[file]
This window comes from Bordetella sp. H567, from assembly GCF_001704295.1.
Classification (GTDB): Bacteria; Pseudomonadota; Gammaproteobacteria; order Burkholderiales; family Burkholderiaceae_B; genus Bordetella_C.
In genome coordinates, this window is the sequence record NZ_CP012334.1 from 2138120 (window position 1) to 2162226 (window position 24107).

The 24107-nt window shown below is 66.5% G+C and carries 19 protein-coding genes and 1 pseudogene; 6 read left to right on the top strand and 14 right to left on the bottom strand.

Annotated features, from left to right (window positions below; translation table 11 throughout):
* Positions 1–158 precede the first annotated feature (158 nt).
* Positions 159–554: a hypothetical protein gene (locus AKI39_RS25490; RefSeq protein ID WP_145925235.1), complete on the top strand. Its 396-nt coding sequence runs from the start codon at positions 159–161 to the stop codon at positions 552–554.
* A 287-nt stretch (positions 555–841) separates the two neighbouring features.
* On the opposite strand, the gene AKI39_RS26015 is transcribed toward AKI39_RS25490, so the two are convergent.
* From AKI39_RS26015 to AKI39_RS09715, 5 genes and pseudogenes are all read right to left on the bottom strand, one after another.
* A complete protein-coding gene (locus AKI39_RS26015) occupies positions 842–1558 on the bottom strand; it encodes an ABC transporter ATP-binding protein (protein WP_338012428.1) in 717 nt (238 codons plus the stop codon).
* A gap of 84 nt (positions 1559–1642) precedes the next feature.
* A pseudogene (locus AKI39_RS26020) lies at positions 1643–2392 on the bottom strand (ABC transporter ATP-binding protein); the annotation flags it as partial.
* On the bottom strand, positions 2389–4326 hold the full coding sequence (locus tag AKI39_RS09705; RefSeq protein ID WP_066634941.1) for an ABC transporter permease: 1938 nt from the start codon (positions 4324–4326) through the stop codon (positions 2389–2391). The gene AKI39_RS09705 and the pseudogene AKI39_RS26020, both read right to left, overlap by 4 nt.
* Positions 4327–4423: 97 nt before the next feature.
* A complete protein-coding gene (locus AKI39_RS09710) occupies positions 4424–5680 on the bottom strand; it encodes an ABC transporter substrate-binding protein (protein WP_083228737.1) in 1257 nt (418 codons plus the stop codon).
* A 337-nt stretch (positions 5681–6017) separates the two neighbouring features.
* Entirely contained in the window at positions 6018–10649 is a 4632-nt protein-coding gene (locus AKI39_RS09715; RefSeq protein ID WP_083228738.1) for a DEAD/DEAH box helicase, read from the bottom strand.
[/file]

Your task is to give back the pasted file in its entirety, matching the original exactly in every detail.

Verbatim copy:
This window comes from Bordetella sp. H567, from assembly GCF_001704295.1.
Classification (GTDB): Bacteria; Pseudomonadota; Gammaproteobacteria; order Burkholderiales; family Burkholderiaceae_B; genus Bordetella_C.
In genome coordinates, this window is the sequence record NZ_CP012334.1 from 2138120 (window position 1) to 2162226 (window position 24107).

The 24107-nt window shown below is 66.5% G+C and carries 19 protein-coding genes and 1 pseudogene; 6 read left to right on the top strand and 14 right to left on the bottom strand.

Annotated features, from left to right (window positions below; translation table 11 throughout):
* Positions 1–158 precede the first annotated feature (158 nt).
* Positions 159–554: a hypothetical protein gene (locus AKI39_RS25490; RefSeq protein ID WP_145925235.1), complete on the top strand. Its 396-nt coding sequence runs from the start codon at positions 159–161 to the stop codon at positions 552–554.
* A 287-nt stretch (positions 555–841) separates the two neighbouring features.
* On the opposite strand, the gene AKI39_RS26015 is transcribed toward AKI39_RS25490, so the two are convergent.
* From AKI39_RS26015 to AKI39_RS09715, 5 genes and pseudogenes are all read right to left on the bottom strand, one after another.
* A complete protein-coding gene (locus AKI39_RS26015) occupies positions 842–1558 on the bottom strand; it encodes an ABC transporter ATP-binding protein (protein WP_338012428.1) in 717 nt (238 codons plus the stop codon).
* A gap of 84 nt (positions 1559–1642) precedes the next feature.
* A pseudogene (locus AKI39_RS26020) lies at positions 1643–2392 on the bottom strand (ABC transporter ATP-binding protein); the annotation flags it as partial.
* On the bottom strand, positions 2389–4326 hold the full coding sequence (locus tag AKI39_RS09705; RefSeq protein ID WP_066634941.1) for an ABC transporter permease: 1938 nt from the start codon (positions 4324–4326) through the stop codon (positions 2389–2391). The gene AKI39_RS09705 and the pseudogene AKI39_RS26020, both read right to left, overlap by 4 nt.
* Positions 4327–4423: 97 nt before the next feature.
* A complete protein-coding gene (locus AKI39_RS09710) occupies positions 4424–5680 on the bottom strand; it encodes an ABC transporter substrate-binding protein (protein WP_083228737.1) in 1257 nt (418 codons plus the stop codon).
* A 337-nt stretch (positions 5681–6017) separates the two neighbouring features.
* Entirely contained in the window at positions 6018–10649 is a 4632-nt protein-coding gene (locus AKI39_RS09715; RefSeq protein ID WP_083228738.1) for a DEAD/DEAH box helicase, read from the bottom strand.